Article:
Regular readers of the Insurance Business forum
will know all about how controversial the issue of Uber and insurance is, with Sadiq Khan, the Mayor of London, recently defending the government’s tougher new insurance rules for private hire drivers (see article
However, there is no denying that Uber is big business in the UK – with The Telegraph
revealing the taxi technology’s drivers billed more than £100 million in UK fares last year, helping its parent company to double its profits.
According to the report, Uber London recorded a pre-tax profit of £1.83 million – up 105% compared to the previous year, thanks to revenue almost doubling. Accounts filed at Companies House showed sales of £23.3 million in the year to December 2015 – up from £11.34 million. This reflects only Uber’s share of fares for trips booked via its app – and while the exact revenue split is not known, it is believed Uber gives approximately 80% of any fare to a driver meaning its driver network did something in the region of £115 million of business in the UK over the year. According to The Telegraph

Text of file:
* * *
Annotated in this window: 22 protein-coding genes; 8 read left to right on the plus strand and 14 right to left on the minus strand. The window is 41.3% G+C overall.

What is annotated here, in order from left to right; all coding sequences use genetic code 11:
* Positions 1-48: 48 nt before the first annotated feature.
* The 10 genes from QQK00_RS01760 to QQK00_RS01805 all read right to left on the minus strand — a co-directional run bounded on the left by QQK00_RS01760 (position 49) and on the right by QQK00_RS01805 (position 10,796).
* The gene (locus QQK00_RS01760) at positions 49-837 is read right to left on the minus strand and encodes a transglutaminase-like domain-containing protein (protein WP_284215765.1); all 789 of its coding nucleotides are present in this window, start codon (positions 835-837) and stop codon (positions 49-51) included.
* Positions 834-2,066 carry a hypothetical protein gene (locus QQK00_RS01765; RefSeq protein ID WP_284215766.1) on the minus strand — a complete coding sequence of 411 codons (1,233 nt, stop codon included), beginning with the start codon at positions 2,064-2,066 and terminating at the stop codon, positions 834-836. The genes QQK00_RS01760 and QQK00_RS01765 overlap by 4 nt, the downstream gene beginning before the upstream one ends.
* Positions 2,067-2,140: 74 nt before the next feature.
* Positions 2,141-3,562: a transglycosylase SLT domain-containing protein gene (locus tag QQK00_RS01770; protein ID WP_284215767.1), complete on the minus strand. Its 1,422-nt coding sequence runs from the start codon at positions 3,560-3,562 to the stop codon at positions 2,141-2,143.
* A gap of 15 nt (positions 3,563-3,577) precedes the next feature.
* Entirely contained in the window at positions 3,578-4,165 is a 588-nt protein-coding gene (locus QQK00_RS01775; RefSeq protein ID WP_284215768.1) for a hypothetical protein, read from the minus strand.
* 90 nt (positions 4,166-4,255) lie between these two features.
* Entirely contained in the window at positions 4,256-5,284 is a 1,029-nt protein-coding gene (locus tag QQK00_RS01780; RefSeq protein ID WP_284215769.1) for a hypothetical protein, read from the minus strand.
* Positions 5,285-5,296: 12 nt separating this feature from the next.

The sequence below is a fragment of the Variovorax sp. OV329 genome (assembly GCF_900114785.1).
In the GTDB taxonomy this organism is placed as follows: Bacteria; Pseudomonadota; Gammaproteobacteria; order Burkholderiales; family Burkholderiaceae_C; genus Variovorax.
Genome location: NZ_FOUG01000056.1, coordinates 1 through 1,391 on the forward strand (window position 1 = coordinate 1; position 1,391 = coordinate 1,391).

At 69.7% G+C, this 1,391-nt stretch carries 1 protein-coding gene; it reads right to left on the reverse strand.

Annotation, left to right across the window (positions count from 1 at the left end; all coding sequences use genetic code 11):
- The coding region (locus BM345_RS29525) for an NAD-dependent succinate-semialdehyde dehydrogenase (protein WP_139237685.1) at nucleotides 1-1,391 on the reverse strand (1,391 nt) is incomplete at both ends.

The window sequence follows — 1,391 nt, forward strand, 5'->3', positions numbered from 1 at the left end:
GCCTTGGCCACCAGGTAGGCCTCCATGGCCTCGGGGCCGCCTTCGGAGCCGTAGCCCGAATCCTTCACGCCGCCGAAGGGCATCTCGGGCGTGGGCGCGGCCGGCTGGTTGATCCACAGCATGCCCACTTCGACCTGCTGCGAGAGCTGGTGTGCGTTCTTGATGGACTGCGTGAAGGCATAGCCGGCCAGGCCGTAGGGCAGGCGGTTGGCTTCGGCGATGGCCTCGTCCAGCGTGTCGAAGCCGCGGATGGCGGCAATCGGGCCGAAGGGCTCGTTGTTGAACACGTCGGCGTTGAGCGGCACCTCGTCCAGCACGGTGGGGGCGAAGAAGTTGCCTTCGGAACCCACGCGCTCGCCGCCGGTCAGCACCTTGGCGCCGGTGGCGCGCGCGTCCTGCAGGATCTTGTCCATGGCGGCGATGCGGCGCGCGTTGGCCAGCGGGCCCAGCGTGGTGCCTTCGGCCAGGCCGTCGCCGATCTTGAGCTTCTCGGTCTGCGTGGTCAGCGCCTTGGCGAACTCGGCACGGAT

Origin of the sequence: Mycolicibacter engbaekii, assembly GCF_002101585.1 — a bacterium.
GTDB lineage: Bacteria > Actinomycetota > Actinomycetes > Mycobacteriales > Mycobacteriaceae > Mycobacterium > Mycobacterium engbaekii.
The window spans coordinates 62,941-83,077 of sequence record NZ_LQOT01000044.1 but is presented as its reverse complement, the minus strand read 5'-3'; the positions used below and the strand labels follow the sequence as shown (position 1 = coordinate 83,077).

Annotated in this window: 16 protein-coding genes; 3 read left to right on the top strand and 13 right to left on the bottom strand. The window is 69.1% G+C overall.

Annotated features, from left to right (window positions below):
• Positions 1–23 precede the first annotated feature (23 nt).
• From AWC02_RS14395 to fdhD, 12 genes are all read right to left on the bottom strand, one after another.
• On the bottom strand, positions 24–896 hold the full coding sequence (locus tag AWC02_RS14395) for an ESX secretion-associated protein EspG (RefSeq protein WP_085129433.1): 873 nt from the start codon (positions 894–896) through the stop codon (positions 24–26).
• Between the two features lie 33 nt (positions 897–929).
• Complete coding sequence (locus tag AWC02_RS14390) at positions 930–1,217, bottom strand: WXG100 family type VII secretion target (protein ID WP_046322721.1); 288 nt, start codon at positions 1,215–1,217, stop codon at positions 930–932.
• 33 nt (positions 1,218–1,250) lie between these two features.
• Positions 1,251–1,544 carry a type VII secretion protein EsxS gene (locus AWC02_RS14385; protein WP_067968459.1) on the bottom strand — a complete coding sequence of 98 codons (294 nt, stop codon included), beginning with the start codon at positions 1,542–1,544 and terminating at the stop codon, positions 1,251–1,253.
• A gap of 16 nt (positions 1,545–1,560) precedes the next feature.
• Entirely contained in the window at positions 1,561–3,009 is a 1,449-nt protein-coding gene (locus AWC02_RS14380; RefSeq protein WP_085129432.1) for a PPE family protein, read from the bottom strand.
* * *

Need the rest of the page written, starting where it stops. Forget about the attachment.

, the final figure is actually likely to be higher than that because of the complicated nature of Uber’s accounts.
The business is enjoying growth at a rapid rate – it now has £5.6 million on its balance sheet and employed 105 people as of the end of 2015, at its head office. Its average salary was £68,000.
In addition, it is recorded that Uber set aside £615,614 in bonuses – the equivalent of £6,000 per staff member.
It has been suggested, however, that drivers earn significantly less with the GMB trade union estimating drivers earn as little as £5.68 an hour in London – well below minimum wage – after costs and commission.
Where do you stand on the great Uber debate? Leave a comment below with your thoughts.
London Mayor responds to Uber on insurance feud
Uber loses legal fight over Transport for London insurance rules